Voyager1 sails through deep space all alone. It has been on its journey since 1977 sending back glimpses of the solar system to help humankind find some answers.
One of the greatest questions asked by humankind is what, or who, else might exist out in our grandiose cosmos. A cosmos 13.7 billion years old, which is so massive that it is incomprehensible to the human mind. Dr Vince Hawking tried to comprehend such concepts every single day. It made him wonder if being human was as important as we think, for what does it mean to be human, and what makes us different from all the other objects drifting in the vastness of space. It took a series of unexpected events for him to find the answers.
It was 8 February 2025 when Dr Hawking arrived for his first day of work at NASA’s Kennedy Space Center. Having struggled for many years in low-paying private space research projects, he was never going to turn down the invitation to work in NASA’s premier space program. He and his girlfriend had moved across the country from Los Angeles to Florida, away from family and friends, to grab this chance of a lifetime.
Vince was the newest and youngest member of the NASA research team and, as with most “new guys” in an organisation, he had to pay his dues and start at the bottom. The bottom rung at NASA was monitoring an old mission, and it was Vince’s job was to track the last twelve months of the legendary Voyager1 space probe—for fourteen hours a day, six days a week. Not that he really minded. Voyager1 had grabbed Vince’s attention since he was a child; its images of Jupiter and Saturn inspiring him to discover more about the cosmos.
Fifty-two days later, Vince’s job was unexpectedly cut short. It was a normal Tuesday and Vince had arisen to a beautiful Florida morning. The soothing sound of the ocean was the only audible sound as the sunshine and a gentle sea breeze swept through his beachfront apartment. Vince’s high-school sweetheart Abby laid sound asleep as he prepared for work. NASA life meant 6 am starts and 10 pm finishes but, for some reason, kissing his sleeping girlfriend goodbye on a beautiful morning like this made all the long hours worthwhile.
It was only a short drive to the Kennedy Space Center. Vince loved the walk from the car park. Seeing the gigantic space shuttle Discovery near the entrance as a monument to past space programs made him appreciate how lucky he was to have this job. As he walked through the doors, the smell of instant coffee and donuts filled his senses.
“Another day in paradise,” Vince whispered to himself.
Armed with a coffee and passionfruit donut, Vince cleared some old printouts from his desk and sat down, not noticing the empty computer screens that were surrounding him. A few seconds later, the lack of computer activity finally registered.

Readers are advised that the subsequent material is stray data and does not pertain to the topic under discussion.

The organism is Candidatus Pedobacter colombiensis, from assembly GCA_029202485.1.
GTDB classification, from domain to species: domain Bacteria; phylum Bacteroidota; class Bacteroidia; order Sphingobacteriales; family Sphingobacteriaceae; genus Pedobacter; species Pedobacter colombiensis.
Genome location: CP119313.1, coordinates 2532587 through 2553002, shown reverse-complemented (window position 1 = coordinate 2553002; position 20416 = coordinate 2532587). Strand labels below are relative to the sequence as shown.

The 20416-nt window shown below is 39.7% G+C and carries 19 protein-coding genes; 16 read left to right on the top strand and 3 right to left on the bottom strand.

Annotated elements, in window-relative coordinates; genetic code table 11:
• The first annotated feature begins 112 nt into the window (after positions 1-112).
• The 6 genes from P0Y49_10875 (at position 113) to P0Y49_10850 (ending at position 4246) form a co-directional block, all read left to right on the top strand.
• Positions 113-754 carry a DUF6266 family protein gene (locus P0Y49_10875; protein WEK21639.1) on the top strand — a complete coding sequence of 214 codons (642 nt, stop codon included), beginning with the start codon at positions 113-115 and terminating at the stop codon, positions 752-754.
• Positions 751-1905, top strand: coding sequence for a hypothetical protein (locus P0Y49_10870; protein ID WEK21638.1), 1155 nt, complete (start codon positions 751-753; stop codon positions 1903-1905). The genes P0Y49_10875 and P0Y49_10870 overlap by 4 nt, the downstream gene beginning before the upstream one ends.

“What’s going on here?” he muttered, pressing every key possible on his keyboard while tapping each screen in a vain attempt to fix the problem. There was no response.
“Damn servers must be down,” he groaned and stood up from his desk. Vince walked down the hall to the office of Dr Silas Miller or, as Vince dubbed him, “the Voyager2 guy”. Vince knocked on his door. Silas swiveled around on his chair in surprise.
“A visitor! And it’s Dr Hawking, no less. To what do I owe this honour?” Miller said sarcastically.
Silas and Vince had never liked one another, even though they were so similar and shared many common interests. One such interest was the upcoming vacancy in the research and development team, which would be available at the end of the year. They were both good enough at math’s to know that two does not fit into one, leaving one of them minding Voyager2 for another twelve months—a task neither of them particularly wanted.
“My systems have crashed, Silas. Have you had any problems?” Vince said sharply, hoping to get out of there as quickly possible.
“Nope, all systems go here, Dr Hawking. Perhaps you should better maintain your equipment. I can call the repair team for you if you like,” Silas snidely remarked.
Vince was exasperated. “No problems, I’ll sort it out,” he replied. He turned around and as he left quietly muttered the words “you smug fuck”, allowing Silas no chance of a reply. Vince returned to his office and confirmed with IT that the servers were indeed all operational.
“Three hours ago all was good, then nothing,” he muttered to himself. “What could it be? Voyager is old -maybe it broke down? Forty-eight years of service isn’t bad, I guess.” Vince reported the demise of Voyager1 to his bosses and soon after it was worldwide news. For weeks, people reminisced about the groundbreaking achievements of the little craft that had finally gone offline.
Several weeks later, a sentimental and inquisitive Vince made a call to long-time friend Seth Shostack. Seth had spent his entire life scanning the skies for radio signals from outer space, and was now head of the Allen Radio Telescope Array and senior astronomer at California’s SETI Institute. Vince needed to confirm in his mind once and for all that Voyager1’s epic journey had actually ended.
“Yeah, Vince, I checked out those co-ordinates for you. V1 is gone. But I just found another weird signal,” Shostack explained.
“Weird signal? Is it Voyager?” Vince asked.
“I’m not sure, it could be a satellite or something, but it’s coming from the direction where Voyager was last plotted. I’ll analyse it over the next couple of days and let you know.”
“Thanks Seth, don’t say anything to anyone though. I don’t want more journalists on my doorstep. I just got rid of them,” Vince joked.
“Not a word,” Seth chuckled.
Two days passed. Two days of Vince pacing around his home waiting to hear an answer from Seth.
“What the hell has been wrong with you the last few days? Sit down!” yelled a frustrated Abby.
“Nothing. I’m fine,” Vince replied. He was a terrible liar.
“Don’t lie to me, Vince,” Abby said. “I’ve known you since high school, I’ve put up with a lot of things, never seeing you, moving across the country to support you, and you can’t tell me the truth?” she asked.
“Abby … I asked Seth to do one last check on Voyager for me,” Vince explained sheepishly.